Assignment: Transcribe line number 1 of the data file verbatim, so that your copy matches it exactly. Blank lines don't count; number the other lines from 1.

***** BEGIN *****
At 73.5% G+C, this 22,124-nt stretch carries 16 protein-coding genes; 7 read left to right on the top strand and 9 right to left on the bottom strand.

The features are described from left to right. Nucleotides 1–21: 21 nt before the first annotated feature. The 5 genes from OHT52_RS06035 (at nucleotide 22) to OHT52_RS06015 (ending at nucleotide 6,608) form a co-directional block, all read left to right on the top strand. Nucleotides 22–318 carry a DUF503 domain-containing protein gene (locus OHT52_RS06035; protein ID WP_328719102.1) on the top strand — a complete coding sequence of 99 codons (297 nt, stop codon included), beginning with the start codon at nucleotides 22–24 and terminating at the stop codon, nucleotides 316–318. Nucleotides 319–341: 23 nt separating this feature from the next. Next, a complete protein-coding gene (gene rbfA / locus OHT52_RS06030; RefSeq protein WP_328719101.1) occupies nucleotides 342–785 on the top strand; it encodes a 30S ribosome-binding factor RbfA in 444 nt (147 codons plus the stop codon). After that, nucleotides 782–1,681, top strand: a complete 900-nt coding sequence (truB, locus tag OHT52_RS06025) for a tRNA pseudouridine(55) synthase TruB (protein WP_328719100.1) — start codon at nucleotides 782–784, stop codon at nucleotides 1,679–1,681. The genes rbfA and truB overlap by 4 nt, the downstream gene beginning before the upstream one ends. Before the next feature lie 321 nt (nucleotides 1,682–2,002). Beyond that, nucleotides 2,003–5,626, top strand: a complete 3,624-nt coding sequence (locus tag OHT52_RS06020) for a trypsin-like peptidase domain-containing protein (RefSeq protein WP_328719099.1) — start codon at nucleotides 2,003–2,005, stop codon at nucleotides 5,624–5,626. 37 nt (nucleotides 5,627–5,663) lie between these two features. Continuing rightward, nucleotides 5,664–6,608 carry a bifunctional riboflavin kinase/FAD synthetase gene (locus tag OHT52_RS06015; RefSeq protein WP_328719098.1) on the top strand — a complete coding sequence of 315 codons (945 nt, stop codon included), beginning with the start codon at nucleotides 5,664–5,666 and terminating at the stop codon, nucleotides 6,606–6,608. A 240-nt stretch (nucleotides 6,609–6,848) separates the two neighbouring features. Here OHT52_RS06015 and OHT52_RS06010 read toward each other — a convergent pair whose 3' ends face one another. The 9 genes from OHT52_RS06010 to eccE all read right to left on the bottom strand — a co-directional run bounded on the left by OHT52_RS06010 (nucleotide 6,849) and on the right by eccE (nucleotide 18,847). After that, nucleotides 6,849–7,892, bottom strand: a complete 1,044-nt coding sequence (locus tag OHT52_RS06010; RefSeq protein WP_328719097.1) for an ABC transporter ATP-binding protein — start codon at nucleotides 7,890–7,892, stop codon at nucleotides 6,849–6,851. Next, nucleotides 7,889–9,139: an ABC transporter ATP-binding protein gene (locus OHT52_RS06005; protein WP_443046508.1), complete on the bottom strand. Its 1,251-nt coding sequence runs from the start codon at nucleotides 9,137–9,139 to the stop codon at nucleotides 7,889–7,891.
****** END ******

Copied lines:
At 73.5% G+C, this 22,124-nt stretch carries 16 protein-coding genes; 7 read left to right on the top strand and 9 right to left on the bottom strand.